The main actors on the BDC scene emerged in support, calling the movement a step in the right direction in terms of Anti-Money Laundering efforts. Meanwhile, crypto trading on exchanges in Nigeria depended on strict Know Your Customer protocols, which included verification steps, including all important bank verification numbers.

The use of crypto was gaining even more ground in Nigeria, with CBN blocking foreign currency transfers in naira. Tech-savvy Nigerians who are dissatisfied with the services and exorbitant rates of BDC operators can access forex through cryptocurrencies, particularly price-pegged stablecoins.

There are also rumors that CBN’s action is part of the government’s ongoing pressure against the October 2020 “EndSARS” protests. EndSAR is the rogue police unit involved in numerous extortion and extrajudicial executions. When banks closed the accounts of individuals and organizations that supported the protests, many people switched to cryptocurrencies as a way to circumvent financial censorship.

 

Crypto crime

According to CBN, the government has received complaints from the United States Federal Bureau of Investigation about the activities of scammers using crypto. Indeed, in July 2020, he reported an FBI complaint allegedly using cryptocurrency for laundering millions of dollars by Nigerian fraudsters.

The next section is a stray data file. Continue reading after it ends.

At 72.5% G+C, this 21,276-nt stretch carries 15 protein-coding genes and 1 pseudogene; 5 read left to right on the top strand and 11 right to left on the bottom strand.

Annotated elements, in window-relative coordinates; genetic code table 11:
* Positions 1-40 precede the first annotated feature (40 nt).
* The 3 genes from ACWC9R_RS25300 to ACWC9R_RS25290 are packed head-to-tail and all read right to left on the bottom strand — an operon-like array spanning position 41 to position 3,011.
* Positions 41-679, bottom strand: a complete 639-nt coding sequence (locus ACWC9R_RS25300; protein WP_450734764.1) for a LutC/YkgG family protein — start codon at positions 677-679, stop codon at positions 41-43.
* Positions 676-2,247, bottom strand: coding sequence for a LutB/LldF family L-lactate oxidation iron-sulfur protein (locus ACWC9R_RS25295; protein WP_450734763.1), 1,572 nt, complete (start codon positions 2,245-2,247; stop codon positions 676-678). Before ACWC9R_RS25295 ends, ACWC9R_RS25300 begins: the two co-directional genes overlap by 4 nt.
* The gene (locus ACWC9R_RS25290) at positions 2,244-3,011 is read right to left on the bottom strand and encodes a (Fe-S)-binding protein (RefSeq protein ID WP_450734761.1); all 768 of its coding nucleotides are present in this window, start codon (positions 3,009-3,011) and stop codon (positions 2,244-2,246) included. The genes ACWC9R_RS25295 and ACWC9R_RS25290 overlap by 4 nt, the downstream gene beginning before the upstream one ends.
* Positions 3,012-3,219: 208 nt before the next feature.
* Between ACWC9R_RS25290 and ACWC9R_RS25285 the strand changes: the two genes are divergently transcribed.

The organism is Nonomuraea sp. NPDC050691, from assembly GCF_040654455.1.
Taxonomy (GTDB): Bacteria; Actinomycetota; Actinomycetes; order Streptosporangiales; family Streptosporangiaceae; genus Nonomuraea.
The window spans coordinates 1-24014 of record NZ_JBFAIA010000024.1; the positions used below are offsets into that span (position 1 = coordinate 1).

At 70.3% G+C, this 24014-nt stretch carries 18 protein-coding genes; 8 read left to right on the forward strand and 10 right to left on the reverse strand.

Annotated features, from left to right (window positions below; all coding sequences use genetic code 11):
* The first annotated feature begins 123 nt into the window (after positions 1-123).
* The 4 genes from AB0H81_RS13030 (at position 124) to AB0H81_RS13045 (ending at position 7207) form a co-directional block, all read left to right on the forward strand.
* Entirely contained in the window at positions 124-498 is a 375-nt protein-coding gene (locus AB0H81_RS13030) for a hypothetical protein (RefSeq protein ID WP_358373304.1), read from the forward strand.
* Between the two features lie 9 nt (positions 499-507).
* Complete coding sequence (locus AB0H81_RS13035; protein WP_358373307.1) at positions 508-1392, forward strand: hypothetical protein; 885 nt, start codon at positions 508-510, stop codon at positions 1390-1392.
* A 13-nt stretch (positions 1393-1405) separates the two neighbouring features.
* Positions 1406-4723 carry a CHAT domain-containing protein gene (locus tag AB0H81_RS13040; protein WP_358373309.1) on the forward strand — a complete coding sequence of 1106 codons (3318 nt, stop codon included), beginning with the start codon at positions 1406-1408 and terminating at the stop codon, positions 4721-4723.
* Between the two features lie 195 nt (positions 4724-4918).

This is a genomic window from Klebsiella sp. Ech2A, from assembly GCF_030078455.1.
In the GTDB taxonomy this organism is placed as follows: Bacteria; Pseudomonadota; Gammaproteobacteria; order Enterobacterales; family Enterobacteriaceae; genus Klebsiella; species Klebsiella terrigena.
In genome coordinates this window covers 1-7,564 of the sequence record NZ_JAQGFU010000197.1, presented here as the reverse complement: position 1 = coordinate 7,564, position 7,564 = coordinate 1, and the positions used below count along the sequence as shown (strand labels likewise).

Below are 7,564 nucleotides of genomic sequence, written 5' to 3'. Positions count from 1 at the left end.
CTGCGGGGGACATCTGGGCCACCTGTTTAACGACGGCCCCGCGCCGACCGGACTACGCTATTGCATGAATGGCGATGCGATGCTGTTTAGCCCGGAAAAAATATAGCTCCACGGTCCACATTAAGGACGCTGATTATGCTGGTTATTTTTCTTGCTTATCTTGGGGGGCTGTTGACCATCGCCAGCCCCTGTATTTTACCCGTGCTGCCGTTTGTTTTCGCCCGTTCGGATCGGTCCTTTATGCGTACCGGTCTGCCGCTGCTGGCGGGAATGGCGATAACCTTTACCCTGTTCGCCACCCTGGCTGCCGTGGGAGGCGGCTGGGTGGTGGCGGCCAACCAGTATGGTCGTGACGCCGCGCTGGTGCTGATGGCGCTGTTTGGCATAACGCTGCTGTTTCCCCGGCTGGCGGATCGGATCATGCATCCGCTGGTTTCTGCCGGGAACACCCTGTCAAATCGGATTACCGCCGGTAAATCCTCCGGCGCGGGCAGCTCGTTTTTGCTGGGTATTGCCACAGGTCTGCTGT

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CBN went even further to exaggerate criminal organizations’ use of crypto: “Many banks and investors who value high reputation have been removed from cryptocurrencies due to the harmful effects of the widespread use of cryptocurrencies for illegal activities.”

While there are examples of criminal uses of cryptocurrencies, the volumes of such activities are insignificant when compared to the overall global crypto transaction matrix. Blockchain intelligence firm Chainalysis revealed in its 2020 crypto crime report that only 0.34% of cryptocurrency transactions in 2020 were involved in illegal activities.

The report also noted a decline in crypto crime, with legal cryptocurrency trading nearly tripling in volume between 2019 and 2020.

“For a long time, cryptocurrency has been associated with bad activity, but in reality the fiat currency is 10 times more criminally used than crypto. […] Banning access to crypto will affect a country more negatively than criminal activity that the industry has mistakenly associated with. ”

Nigeria’s oldest Bitcoin exchange pl

David Ajala, CEO of NairaEx, one of the formats, said that CBN is mistaken in defining crypto as a tool for criminal activities.